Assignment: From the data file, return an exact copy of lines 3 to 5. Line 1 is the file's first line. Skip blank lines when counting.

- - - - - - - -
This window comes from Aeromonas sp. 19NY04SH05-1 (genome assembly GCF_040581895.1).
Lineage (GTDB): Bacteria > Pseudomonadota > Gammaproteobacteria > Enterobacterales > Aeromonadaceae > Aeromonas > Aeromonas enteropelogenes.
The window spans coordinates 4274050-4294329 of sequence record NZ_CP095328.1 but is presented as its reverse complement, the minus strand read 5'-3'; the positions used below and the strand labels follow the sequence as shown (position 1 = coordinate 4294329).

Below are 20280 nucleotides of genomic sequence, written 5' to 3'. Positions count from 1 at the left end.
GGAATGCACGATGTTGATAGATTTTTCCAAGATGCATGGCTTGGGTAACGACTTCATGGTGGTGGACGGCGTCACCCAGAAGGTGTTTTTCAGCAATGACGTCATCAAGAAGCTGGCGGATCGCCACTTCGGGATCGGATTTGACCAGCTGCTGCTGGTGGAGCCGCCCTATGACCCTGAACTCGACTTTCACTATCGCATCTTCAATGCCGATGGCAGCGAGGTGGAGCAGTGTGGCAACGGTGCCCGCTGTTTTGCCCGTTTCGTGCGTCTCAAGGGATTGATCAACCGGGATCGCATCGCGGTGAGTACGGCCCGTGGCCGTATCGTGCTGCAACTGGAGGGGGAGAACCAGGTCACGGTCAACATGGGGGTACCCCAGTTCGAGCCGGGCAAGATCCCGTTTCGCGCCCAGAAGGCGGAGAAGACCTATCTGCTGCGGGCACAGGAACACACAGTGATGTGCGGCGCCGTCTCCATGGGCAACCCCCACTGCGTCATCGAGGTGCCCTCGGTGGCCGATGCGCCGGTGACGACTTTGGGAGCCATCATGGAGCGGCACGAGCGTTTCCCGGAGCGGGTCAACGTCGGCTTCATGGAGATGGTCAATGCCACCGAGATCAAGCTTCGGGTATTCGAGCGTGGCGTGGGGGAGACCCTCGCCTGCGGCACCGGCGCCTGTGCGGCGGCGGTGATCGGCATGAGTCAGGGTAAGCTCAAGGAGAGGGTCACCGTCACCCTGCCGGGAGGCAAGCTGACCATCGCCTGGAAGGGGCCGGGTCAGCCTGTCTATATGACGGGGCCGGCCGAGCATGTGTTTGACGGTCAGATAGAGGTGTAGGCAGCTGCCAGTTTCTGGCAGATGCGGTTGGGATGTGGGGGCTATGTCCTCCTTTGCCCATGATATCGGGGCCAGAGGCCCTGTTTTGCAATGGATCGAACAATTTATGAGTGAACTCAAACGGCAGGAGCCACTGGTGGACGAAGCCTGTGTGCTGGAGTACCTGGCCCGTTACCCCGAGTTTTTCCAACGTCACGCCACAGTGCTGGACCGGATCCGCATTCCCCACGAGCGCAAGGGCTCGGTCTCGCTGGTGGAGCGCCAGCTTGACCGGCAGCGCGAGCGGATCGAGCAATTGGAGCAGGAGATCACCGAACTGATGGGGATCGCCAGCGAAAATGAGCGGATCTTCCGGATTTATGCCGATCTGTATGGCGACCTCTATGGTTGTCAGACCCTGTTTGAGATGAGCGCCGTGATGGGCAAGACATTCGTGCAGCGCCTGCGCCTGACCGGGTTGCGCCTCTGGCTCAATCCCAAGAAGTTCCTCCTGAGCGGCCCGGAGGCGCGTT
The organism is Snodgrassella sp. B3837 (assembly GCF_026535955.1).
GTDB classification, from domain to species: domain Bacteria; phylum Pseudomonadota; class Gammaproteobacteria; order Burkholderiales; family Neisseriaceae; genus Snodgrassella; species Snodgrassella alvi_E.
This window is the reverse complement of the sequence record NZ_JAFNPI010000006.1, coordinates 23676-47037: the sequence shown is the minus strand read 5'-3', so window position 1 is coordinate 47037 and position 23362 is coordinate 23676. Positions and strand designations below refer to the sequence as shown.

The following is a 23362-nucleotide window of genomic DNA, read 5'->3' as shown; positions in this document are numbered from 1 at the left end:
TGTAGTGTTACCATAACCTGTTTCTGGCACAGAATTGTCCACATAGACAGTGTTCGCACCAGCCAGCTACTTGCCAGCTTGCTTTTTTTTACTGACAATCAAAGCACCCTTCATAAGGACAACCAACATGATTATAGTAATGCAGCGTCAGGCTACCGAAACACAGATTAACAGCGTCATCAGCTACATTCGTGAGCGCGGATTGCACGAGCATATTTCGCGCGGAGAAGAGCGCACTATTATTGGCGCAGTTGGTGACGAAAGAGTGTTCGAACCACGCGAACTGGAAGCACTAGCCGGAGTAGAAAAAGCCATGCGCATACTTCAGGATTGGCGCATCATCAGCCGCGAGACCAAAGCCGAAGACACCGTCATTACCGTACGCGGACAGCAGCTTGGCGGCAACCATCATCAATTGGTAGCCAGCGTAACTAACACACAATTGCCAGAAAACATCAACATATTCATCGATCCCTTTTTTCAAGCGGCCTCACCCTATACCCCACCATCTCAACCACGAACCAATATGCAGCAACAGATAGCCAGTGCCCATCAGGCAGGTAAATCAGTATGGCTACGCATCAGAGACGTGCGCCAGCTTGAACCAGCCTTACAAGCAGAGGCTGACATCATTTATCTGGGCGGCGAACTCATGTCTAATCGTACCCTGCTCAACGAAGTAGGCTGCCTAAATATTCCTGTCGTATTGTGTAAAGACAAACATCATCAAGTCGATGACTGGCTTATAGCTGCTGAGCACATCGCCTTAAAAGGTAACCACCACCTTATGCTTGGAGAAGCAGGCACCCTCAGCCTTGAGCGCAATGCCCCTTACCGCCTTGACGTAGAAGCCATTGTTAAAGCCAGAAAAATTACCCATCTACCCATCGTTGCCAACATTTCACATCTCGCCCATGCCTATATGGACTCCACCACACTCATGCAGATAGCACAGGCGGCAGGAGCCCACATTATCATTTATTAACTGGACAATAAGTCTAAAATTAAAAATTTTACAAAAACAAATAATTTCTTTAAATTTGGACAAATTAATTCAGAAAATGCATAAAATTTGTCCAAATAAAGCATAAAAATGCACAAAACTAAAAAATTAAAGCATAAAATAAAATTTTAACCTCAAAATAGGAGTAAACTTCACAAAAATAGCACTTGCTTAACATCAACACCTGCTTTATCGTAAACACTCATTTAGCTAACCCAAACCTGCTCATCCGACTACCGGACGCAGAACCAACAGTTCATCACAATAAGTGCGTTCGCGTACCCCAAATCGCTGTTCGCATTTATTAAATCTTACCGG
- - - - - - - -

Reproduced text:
The window spans coordinates 4274050-4294329 of sequence record NZ_CP095328.1 but is presented as its reverse complement, the minus strand read 5'-3'; the positions used below and the strand labels follow the sequence as shown (position 1 = coordinate 4294329).

Below are 20280 nucleotides of genomic sequence, written 5' to 3'. Positions count from 1 at the left end.
GGAATGCACGATGTTGATAGATTTTTCCAAGATGCATGGCTTGGGTAACGACTTCATGGTGGTGGACGGCGTCACCCAGAAGGTGTTTTTCAGCAATGACGTCATCAAGAAGCTGGCGGATCGCCACTTCGGGATCGGATTTGACCAGCTGCTGCTGGTGGAGCCGCCCTATGACCCTGAACTCGACTTTCACTATCGCATCTTCAATGCCGATGGCAGCGAGGTGGAGCAGTGTGGCAACGGTGCCCGCTGTTTTGCCCGTTTCGTGCGTCTCAAGGGATTGATCAACCGGGATCGCATCGCGGTGAGTACGGCCCGTGGCCGTATCGTGCTGCAACTGGAGGGGGAGAACCAGGTCACGGTCAACATGGGGGTACCCCAGTTCGAGCCGGGCAAGATCCCGTTTCGCGCCCAGAAGGCGGAGAAGACCTATCTGCTGCGGGCACAGGAACACACAGTGATGTGCGGCGCCGTCTCCATGGGCAACCCCCACTGCGTCATCGAGGTGCCCTCGGTGGCCGATGCGCCGGTGACGACTTTGGGAGCCATCATGGAGCGGCACGAGCGTTTCCCGGAGCGGGTCAACGTCGGCTTCATGGAGATGGTCAATGCCACCGAGATCAAGCTTCGGGTATTCGAGCGTGGCGTGGGGGAGACCCTCGCCTGCGGCACCGGCGCCTGTGCGGCGGCGGTGATCGGCATGAGTCAGGGTAAGCTCAAGGAGAGGGTCACCGTCACCCTGCCGGGAGGCAAGCTGACCATCGCCTGGAAGGGGCCGGGTCAGCCTGTCTATATGACGGGGCCGGCCGAGCATGTGTTTGACGGTCAGATAGAGGTGTAGGCAGCTGCCAGTTTCTGGCAGATGCGGTTGGGATGTGGGGGCTATGTCCTCCTTTGCCCATGATATCGGGGCCAGAGGCCCTGTTTTGCAATGGATCGAACAATTTATGAGTGAACTCAAACGGCAGGAGCCACTGGTGGACGAAGCCTGTGTGCTGGAGTACCTGGCCCGTTACCCCGAGTTTTTCCAACGTCACGCCACAGTGCTGGACCGGATCCGCATTCCCCACGAGCGCAAGGGCTCGGTCTCGCTGGTGGAGCGCCAGCTTGACCGGCAGCGCGAGCGGATCGAGCAATTGGAGCAGGAGATCACCGAACTGATGGGGATCGCCAGCGAAAATGAGCGGATCTTCCGGATTTATGCCGATCTGTATGGCGACCTCTATGGTTGTCAGACCCTGTTTGAGATGAGCGCCGTGATGGGCAAGACATTCGTGCAGCGCCTGCGCCTGACCGGGTTGCGCCTCTGGCTCAATCCCAAGAAGTTCCTCCTGAGCGGCCCGGAGGCGCGTT